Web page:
Japanese is so efficient as a language that it can sometimes leave new students feeling as though they are floating in space. Without the familiar gravity of shugo (主語, subjects), students are sometimes at a loss to create sentences that involve multiple actors and both direct and indirect actions. This is a result of thinking in English (or another mother tongue) rather than taking advantage of the little tricks that Japanese provides to deal with these situations.
The first rule for using shugo in Japanese? Try to avoid them — if you want to sound natural. For example, take the following perfectly normal conversation:
Q. Sushi tabeta koto aru? (すし食べたことある?; You ever eaten sushi?)
A. Aru yo (あるよ, I have.)
The question uses the past-tense pattern ~ta koto aru to ask whether the other person has had the experience of doing something, and there’s not a shugo to be found. The word anata (あなた, you) is rarely used when addressing someone directly, but you can be certain the people in the conversation know exactly who the implied subject is. Feel free to leave the subject out of your direct questions.
If you absolutely must draw attention to the person you are addressing (or draw the attention of the person you are addressing), you should be aware of one of the all-time greatest secrets about the Japanese language: Using surnames is a Japanese way of saying “you.”
If, for example, the above conversation was taking place in a group of friends, or if you didn’t have the person’s attention, then you can use the surname to ask them the question: “Kobayashi-san, Yōroppa ni itta koto aru? (小林さん、ヨーロッパに行ったことある?; Have you been to Europe, Kobayashi-san?)”
Surnames are also excellent stand-ins for kare (彼, he), kanojo (彼女, she), kare no (彼の, his) and kanojo no (彼女の, her). While a sentence like “Kobayashi-san no musuko-san wa ima Doitsu de hataraite imasu (小林さんの息子さんは今ドイツで働いています; Kobayashi-san’s son is working in Germany now)” may seem to require the surname in English translation, if it came up in the middle of a conversation — once context had already been established — then “His son is working in Germany now” is a perfectly good way of thinking of the Japanese.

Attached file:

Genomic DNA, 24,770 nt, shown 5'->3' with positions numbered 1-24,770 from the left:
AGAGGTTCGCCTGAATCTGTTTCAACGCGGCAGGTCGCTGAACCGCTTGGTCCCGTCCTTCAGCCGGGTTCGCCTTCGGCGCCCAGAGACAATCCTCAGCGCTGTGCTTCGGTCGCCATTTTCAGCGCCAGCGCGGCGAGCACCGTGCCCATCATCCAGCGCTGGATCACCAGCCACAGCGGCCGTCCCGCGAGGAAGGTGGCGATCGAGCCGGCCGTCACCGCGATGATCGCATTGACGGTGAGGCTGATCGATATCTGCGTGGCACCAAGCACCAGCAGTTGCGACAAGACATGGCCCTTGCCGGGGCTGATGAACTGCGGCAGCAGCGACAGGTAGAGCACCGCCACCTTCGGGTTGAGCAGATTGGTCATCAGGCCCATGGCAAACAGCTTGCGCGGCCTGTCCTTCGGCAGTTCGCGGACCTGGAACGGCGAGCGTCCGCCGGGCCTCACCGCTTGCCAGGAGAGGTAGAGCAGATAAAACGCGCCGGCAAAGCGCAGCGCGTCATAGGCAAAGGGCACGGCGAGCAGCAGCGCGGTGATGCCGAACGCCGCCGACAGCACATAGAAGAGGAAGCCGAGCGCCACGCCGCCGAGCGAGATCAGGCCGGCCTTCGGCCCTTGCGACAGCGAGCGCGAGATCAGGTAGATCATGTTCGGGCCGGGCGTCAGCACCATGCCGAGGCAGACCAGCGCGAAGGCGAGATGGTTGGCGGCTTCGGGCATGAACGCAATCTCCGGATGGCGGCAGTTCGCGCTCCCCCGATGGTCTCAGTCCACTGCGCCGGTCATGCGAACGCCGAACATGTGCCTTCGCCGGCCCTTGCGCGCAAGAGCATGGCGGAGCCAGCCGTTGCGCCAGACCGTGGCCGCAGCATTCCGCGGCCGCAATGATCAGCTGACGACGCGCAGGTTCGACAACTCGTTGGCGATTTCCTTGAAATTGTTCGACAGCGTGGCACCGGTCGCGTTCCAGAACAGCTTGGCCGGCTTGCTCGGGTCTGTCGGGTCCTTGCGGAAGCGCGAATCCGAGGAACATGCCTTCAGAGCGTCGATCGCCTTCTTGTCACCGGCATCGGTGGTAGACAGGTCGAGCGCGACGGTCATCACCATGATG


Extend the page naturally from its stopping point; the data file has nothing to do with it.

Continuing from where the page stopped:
Beyond the actual shugo words themselves, Japanese has a number of clever mechanisms that help imply who the actors are in a sentence. One of these is X sō desu (Xそうです, “I heard X” or “Reportedly, X”). This little bunmatsu (文末, sentence-ending) nugget attaches to reported information to express that it is being relayed from another source.
For example, if someone were relaying what they’d heard on the weather report, they might say “Ashita ame ga furu sō desu (明日雨が降るそうです; I heard it’s going to rain tomorrow).”
“I heard” is kind of a forced substitute for how this pattern works. If context in a conversation has already been established, then X sō desu can really be thought of as an implied subject that means “He/she/they said X” or “He/she/they told me X.”
For example, take the following two sentences: “Kobayashi-san, yasumi wo totte Doitsu ni itte kita n desu yo. Asoko bīru ga totemo yasui sō desu. (小林さん、休みを取ってドイツに行ってきたんですよ。あそこビールがとても安いそうです; Kobayashi-san took some time off and went to Germany. He told me beer is really cheap there).”
The context tells us that the source of the information is Kobayashi-san himself, so there’s no need to think of sō desu as “I heard.” We know you heard and from whom you heard. This is much more efficient than trying to match the English, word for word, with some monstrosity like “Kare wa watashi ni asoko bīru ga totemo yasui to itta (彼は私にあそこビールがとても安いと言った”; literally, “He said to me that beer is really cheap there”). This is bad Japanese. Please forget it immediately.
Often in more katai (固い, formal) situations such as broadcast and written news, the source of the reporting is marked specifically at the beginning of the sentence with X ni yoru to (X によると, According to X). e.g. “Kishōchō ni yoru to, kotoshi no sakura kaika wa shigatsu tsuitachi ni naru sō desu (気象庁によると、今年の桜開花は四月一日になるそうです; According to the Japan Meteorological Agency, the cherry blossoms will open this year on April 1).”
X yō desu (Xようです; It seems [to me] that X) is another great bunmatsu phrase that can help efficiently convey information, except this information is the speaker’s subjective interpretation rather than sō desu, which is direct reportage.
If, for example, you’ve just moved to Japan and have been coping well with the cultural differences, your Japanese neighbor might compliment you by saying “Zuibun Nihon ni nareta yō desu ne (ずいぶん日本に慣れたようですね; It seems like you’ve adapted to Japan well).”
This allows for incredibly concise phrases such as “Okomari no yō desu ga (お困りのようですが; You seem to be having some trouble),” after which you can offer guidance or other services that may be necessary to whoever is having the trouble. Note the distinct lack of shugo thanks to the honorific keigo (敬語, polite speech), which implies a “you,” and the yō desu, which implies a “to me.”
And this is also a great way to politely ask whether a mistake has been made. Rather than shout “Kanjō ga machigatte iru! (勘定が間違っている!; There’s a mistake on the bill!),” you can just add yō desu ga to the end to convey that you have no presumptions — you’re not accusing anyone — but there does appear to be a mistake.
Gradually you’ll be able to leave behind the unnecessary subjects (and objects!) of your sentences using some of the excellent bunmatsu patterns built into the Japanese language.
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